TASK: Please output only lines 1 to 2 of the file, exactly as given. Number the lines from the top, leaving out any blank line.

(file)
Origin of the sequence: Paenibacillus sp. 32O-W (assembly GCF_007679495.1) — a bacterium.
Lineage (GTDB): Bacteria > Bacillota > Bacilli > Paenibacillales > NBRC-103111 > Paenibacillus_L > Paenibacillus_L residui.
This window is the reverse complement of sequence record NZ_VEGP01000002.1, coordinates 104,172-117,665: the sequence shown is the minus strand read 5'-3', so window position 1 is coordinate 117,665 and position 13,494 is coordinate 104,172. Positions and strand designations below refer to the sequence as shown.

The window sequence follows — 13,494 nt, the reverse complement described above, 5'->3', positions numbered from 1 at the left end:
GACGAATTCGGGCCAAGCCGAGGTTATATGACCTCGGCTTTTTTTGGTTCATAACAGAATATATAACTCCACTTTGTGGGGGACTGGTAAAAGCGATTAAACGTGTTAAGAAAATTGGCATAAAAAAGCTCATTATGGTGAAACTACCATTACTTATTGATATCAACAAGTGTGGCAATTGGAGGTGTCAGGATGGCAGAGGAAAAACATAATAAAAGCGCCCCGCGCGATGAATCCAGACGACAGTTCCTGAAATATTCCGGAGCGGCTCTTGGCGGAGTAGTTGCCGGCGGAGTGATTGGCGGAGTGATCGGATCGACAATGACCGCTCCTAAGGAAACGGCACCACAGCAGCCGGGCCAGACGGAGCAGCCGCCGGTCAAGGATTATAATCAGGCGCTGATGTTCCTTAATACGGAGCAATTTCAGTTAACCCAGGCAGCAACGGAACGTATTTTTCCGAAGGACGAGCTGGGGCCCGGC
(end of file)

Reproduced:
Origin of the sequence: Paenibacillus sp. 32O-W (assembly GCF_007679495.1) — a bacterium.
Lineage (GTDB): Bacteria > Bacillota > Bacilli > Paenibacillales > NBRC-103111 > Paenibacillus_L > Paenibacillus_L residui.